ABSTRACT: We saw in consultation a biopsy specimen from a 6-year old girl with anaplastic lymphoma kinase (ALK)-positive anaplastic large cell lymphoma (ALCL). The tumor arose in soft tissue of the neck, and diagnostic tissue was obtained by core needle biopsy. Histologically, the neoplasm was cellular without pattern. Immunohistochemical workup with a large panel of antibodies at another institution showed immunoreactivity for NB84 and neuron specific enolase (dim). Antibodies specific for CD3, CD20, and CD45/LCA were negative; CD30 or ALK were not assessed. Electron microscopy showed cytoplasmic structures thought to be neurosecretory granules. The neoplasm was interpreted initially as a neuroblastoma. At the time of our review, we considered the possibility of ALCL. Immunohistochemical analysis for CD30 showed bright, uniform expression and ALK was positive in a nuclear and cytoplasmic pattern, confirming the diagnosis of ALK+ ALCL. The purpose of this review is to discuss ALK+ ALCL and many of the other entities included under the rubric of small round blue cell tumor, with a focus on tumors that occur in children.Annals of diagnostic pathology 12/2009; 13(6):413-27. DOI:10.1016/j.anndiagpath.2009.09.002 · 1.12 Impact Factor
- [Show abstract] [Hide abstract]
ABSTRACT: Small cell osteosarcoma and mesenchymal chondrosarcoma are 2 primary bone tumors with a small round blue cell component, which can mimic the appearance of Ewing sarcoma. Distinguishing these tumors from each other on biopsy material is important clinically, as optimal therapy differs according to the tumor type. However, separating these entities on morphology alone can be challenging. FLI-1 has been described to be a useful marker for Ewing sarcoma, particularly when hematolymphoid markers are negative. In small cell osteosarcoma and mesenchymal chondrosarcoma, the FLI-1 staining pattern has not been adequately characterized. Using a monoclonal FLI-1 antibody, nuclear immunoreactivity in tumor cells was evaluated in 10 small cell osteosarcomas, 10 mesenchymal chondrosarcomas, and 8 Ewing sarcomas, together with a number of other small, round, blue cell tumors. None of the small cell osteosarcomas or mesenchymal chondrosarcomas exhibited FLI-1 staining in the tumor cells, in contrast to the positive nuclear FLI-1 staining in the stromal endothelial cells. In comparison, 6 of the 8 Ewing sarcomas showed moderate-to-strong nuclear FLI-1 staining of the tumor cells in addition to strong staining of the stromal endothelial cell nuclei. With the exception of lymphoblastic lymphomas, FLI-1 positivity was not seen in the other small round blue cell tumors examined. These findings show that, in contrast to Ewing sarcoma, small cell osteosarcoma and mesenchymal chondrosarcoma lack FLI-1 immunoreactivity. FLI-1 is therefore useful in the differential diagnosis of small round blue cell tumors of the bone.Applied immunohistochemistry & molecular morphology: AIMM / official publication of the Society for Applied Immunohistochemistry 11/2010; 19(3):233-8. DOI:10.1097/PAI.0b013e3181fd6697 · 2.01 Impact Factor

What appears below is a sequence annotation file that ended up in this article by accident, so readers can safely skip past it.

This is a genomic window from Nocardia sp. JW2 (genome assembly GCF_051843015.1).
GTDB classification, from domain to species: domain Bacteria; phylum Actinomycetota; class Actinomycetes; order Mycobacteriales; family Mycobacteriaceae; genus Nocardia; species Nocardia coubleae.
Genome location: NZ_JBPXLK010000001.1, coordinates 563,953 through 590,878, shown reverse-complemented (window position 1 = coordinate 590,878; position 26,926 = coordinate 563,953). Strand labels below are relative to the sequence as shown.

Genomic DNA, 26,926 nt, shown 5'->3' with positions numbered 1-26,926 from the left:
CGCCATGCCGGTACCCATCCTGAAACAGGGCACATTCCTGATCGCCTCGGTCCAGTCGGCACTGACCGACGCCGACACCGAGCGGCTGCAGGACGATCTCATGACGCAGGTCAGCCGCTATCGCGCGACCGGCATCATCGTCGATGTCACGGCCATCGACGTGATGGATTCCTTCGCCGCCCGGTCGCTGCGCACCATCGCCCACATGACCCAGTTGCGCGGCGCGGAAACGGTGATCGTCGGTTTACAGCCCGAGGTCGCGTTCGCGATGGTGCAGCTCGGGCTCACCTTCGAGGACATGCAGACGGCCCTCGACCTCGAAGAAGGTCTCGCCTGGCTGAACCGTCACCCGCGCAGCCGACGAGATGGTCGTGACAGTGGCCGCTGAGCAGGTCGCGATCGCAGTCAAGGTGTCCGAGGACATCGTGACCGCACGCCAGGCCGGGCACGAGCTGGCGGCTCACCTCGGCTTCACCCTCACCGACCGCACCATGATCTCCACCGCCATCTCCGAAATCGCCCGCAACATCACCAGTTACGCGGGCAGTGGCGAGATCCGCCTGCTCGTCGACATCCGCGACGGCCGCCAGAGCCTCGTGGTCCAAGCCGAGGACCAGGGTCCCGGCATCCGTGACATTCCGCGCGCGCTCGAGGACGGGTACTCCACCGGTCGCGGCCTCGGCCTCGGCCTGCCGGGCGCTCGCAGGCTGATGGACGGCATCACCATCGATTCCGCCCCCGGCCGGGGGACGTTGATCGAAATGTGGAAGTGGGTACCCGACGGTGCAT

Data provided are for informational purposes only. Although carefully collected, accuracy cannot be guaranteed. The impact factor represents a rough estimation of the journal's impact factor and does not reflect the actual current impact factor. Publisher conditions are provided by RoMEO. Differing provisions from the publisher's actual policy or licence agreement may be applicable.